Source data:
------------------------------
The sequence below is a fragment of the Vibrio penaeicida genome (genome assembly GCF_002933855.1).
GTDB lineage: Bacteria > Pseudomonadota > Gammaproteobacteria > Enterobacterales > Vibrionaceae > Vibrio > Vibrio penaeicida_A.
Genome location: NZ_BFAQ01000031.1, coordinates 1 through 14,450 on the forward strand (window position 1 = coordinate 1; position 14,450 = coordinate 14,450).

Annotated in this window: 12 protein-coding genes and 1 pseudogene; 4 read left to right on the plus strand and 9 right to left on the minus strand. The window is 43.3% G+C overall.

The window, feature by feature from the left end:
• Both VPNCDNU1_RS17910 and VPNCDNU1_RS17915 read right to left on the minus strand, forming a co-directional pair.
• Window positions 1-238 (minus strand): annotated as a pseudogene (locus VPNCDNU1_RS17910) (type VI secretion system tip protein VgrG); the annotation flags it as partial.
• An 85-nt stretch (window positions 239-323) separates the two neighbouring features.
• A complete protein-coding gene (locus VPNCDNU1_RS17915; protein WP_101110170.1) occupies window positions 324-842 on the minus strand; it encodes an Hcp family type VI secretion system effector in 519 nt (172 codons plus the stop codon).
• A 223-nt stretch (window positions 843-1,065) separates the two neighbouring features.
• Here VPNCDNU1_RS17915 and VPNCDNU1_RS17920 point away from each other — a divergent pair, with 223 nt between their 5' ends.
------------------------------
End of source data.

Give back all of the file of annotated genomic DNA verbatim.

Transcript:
The sequence below is a fragment of the Vibrio penaeicida genome (genome assembly GCF_002933855.1).
GTDB lineage: Bacteria > Pseudomonadota > Gammaproteobacteria > Enterobacterales > Vibrionaceae > Vibrio > Vibrio penaeicida_A.
Genome location: NZ_BFAQ01000031.1, coordinates 1 through 14,450 on the forward strand (window position 1 = coordinate 1; position 14,450 = coordinate 14,450).

Annotated in this window: 12 protein-coding genes and 1 pseudogene; 4 read left to right on the plus strand and 9 right to left on the minus strand. The window is 43.3% G+C overall.

The window, feature by feature from the left end:
• Both VPNCDNU1_RS17910 and VPNCDNU1_RS17915 read right to left on the minus strand, forming a co-directional pair.
• Window positions 1-238 (minus strand): annotated as a pseudogene (locus VPNCDNU1_RS17910) (type VI secretion system tip protein VgrG); the annotation flags it as partial.
• An 85-nt stretch (window positions 239-323) separates the two neighbouring features.
• A complete protein-coding gene (locus VPNCDNU1_RS17915; protein WP_101110170.1) occupies window positions 324-842 on the minus strand; it encodes an Hcp family type VI secretion system effector in 519 nt (172 codons plus the stop codon).
• A 223-nt stretch (window positions 843-1,065) separates the two neighbouring features.
• Here VPNCDNU1_RS17915 and VPNCDNU1_RS17920 point away from each other — a divergent pair, with 223 nt between their 5' ends.